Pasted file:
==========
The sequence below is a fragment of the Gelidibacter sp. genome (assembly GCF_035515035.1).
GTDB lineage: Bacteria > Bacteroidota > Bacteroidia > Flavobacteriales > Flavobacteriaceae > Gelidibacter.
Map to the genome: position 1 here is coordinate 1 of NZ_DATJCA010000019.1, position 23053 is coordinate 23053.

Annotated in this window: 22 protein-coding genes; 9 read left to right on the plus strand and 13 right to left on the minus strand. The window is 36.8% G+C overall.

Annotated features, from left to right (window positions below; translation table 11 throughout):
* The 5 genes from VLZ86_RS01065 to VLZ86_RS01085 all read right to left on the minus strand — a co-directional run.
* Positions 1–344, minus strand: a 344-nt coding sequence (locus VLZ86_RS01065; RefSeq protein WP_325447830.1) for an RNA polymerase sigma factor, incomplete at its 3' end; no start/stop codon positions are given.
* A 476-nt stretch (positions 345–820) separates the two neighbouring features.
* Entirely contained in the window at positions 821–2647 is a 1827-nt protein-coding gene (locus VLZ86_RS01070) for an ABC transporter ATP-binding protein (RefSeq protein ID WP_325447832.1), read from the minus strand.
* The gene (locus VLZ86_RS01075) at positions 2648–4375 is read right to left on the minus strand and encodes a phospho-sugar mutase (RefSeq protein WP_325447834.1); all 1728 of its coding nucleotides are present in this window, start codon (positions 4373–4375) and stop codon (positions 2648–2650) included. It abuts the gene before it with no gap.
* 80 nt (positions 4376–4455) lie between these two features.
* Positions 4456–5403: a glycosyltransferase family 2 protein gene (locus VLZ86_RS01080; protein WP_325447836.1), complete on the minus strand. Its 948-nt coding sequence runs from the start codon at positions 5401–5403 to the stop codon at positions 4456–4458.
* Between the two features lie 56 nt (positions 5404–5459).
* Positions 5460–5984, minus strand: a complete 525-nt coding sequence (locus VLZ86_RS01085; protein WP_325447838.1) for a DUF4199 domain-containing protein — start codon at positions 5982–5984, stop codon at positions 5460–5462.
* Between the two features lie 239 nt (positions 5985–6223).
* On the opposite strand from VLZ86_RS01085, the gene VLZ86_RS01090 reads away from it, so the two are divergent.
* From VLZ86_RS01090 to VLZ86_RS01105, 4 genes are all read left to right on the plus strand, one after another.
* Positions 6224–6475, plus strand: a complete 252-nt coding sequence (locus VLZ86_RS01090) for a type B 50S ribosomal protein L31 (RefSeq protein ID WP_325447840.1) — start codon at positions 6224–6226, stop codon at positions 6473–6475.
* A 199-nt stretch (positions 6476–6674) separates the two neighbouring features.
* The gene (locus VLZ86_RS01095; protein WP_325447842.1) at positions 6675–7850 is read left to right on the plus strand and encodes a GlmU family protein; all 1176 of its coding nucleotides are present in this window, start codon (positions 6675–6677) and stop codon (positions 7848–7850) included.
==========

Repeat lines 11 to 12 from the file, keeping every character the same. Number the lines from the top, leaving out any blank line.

* 80 nt (positions 4376–4455) lie between these two features.
* Positions 4456–5403: a glycosyltransferase family 2 protein gene (locus VLZ86_RS01080; protein WP_325447836.1), complete on the minus strand. Its 948-nt coding sequence runs from the start codon at positions 5401–5403 to the stop codon at positions 4456–4458.